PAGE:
Hanaa Abdel Azim Hassan, Ali Abdel Aziz Salih


Sudan has a wealth of livestock composed of cattle, sheep goats and camels. Livestock production in Sudan occurs mainly under the traditional rain fed sector, which depends on the natural pastures of Kordofan, Darfur, White Nile, Blue Nile and Gezira and other regions as well. This traditional sector is the main source of supply of livestock (live animal or red meat) for the domestic and foreign markets. Sheep exports constitute the main livestock earning foreign currency in Sudan. The purposes of this study is to estimate the competitiveness of sheep exports to Saudi Arabia using three sizes of sheep (small, medium and large) to come up with useful policy for improving sheep exports of Sudan. The study used the policy analysis matrix (PAM) method to estimate the extent of market prices distortion and the degree of misallocation of resources. Primary data and secondary data were collected from relevant sources including the Ministry of Animal Resources, Pastures and Fisheries, Ministry of Foreign Trade, traders and exporters’ representatives of sheep in Khartoum State. The results of the study indicated the competitiveness and the positive financial and economic profits of the three sizes of exported sheep. The total cost of exporting one head of sheep increases as the size of the sheep increases. Similarly, the private and economic profits increase as the size of the exported sheep increase. The study recommended revision of the taxing and fees levy policies and to reduce the gap between the nominal and the real (economic) exchange rate to remove implicit taxes imputed in the exports of sheep from Sudan to Kingdom of Saudi Arabia.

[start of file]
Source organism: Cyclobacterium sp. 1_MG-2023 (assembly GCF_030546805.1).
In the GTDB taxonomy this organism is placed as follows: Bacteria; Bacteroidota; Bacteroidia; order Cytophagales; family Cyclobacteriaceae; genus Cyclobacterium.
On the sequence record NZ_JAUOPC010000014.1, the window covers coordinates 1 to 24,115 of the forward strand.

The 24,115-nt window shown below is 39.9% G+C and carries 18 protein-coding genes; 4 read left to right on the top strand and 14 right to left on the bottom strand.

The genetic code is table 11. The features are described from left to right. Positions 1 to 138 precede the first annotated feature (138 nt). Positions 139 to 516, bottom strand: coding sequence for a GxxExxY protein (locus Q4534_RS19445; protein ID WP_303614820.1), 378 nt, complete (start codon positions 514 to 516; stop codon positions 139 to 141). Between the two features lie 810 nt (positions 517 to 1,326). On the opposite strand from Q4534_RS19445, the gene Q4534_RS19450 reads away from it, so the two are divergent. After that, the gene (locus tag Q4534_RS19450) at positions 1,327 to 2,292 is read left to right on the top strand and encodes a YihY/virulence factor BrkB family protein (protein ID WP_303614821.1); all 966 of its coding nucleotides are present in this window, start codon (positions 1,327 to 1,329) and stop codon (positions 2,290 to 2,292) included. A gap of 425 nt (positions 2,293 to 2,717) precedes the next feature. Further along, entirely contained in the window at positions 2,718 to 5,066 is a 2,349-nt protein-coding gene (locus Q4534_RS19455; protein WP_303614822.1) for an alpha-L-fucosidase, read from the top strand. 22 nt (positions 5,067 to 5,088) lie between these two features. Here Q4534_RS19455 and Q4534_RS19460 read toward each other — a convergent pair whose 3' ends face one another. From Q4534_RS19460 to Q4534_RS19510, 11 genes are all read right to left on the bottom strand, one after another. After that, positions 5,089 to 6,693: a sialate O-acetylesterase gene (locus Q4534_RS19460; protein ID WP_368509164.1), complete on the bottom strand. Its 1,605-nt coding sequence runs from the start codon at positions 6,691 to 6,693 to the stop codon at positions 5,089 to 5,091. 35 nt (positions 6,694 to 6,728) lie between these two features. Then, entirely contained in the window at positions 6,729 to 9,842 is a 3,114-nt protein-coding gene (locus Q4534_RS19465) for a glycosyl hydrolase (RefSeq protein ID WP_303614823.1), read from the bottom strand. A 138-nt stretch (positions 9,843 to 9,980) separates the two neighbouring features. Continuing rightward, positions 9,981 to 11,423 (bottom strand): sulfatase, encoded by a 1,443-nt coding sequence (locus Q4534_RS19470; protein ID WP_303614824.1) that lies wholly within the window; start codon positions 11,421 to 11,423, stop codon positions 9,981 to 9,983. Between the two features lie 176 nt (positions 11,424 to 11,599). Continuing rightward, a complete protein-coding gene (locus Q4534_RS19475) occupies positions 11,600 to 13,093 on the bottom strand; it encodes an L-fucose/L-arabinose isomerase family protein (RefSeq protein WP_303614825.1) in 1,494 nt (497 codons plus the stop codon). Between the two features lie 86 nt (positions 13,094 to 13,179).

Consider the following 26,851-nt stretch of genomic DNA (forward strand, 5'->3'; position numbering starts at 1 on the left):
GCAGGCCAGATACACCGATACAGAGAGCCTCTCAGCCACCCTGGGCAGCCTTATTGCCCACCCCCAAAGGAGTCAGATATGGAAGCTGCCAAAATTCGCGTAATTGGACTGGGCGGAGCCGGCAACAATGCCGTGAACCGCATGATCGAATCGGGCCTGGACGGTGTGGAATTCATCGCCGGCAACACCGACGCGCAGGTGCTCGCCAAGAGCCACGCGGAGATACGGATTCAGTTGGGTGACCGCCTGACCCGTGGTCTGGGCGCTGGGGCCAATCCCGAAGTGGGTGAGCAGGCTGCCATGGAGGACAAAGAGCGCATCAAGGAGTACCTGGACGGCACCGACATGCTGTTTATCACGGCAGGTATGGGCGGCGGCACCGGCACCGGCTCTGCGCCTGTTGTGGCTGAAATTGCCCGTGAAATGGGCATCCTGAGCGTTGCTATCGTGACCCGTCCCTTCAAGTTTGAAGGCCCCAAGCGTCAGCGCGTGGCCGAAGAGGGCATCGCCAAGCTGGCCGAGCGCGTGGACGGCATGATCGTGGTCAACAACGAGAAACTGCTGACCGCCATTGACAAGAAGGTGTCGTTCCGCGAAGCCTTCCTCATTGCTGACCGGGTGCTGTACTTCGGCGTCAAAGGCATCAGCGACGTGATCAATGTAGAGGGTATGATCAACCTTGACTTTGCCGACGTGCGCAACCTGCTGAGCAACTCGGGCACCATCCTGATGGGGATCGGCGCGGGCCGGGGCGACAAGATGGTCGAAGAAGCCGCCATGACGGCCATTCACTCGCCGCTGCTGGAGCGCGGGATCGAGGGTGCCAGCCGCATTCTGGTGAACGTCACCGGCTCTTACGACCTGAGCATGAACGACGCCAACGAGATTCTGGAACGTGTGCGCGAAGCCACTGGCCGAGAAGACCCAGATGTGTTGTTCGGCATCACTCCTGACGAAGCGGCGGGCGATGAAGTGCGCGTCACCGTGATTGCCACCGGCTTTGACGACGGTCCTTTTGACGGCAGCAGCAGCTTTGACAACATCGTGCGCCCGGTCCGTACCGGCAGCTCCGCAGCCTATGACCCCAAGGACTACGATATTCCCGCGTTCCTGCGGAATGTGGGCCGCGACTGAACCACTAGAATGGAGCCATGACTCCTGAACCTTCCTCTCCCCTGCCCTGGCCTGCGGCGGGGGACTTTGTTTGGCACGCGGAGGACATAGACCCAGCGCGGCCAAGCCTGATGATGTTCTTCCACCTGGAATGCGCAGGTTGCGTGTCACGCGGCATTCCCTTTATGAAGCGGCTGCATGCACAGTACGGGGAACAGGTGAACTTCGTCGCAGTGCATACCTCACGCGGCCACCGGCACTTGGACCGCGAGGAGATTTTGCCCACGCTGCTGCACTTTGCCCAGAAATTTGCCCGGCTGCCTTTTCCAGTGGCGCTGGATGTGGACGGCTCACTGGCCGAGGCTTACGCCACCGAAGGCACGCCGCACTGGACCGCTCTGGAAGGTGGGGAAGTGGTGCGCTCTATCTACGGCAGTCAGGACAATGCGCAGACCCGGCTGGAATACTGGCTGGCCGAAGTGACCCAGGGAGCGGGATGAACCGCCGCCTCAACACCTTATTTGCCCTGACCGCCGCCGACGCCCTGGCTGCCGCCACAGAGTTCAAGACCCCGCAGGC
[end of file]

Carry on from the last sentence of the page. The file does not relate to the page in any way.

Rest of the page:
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ISSN: 243456

U. of  K. J. Vet. Med. Anim. Prod.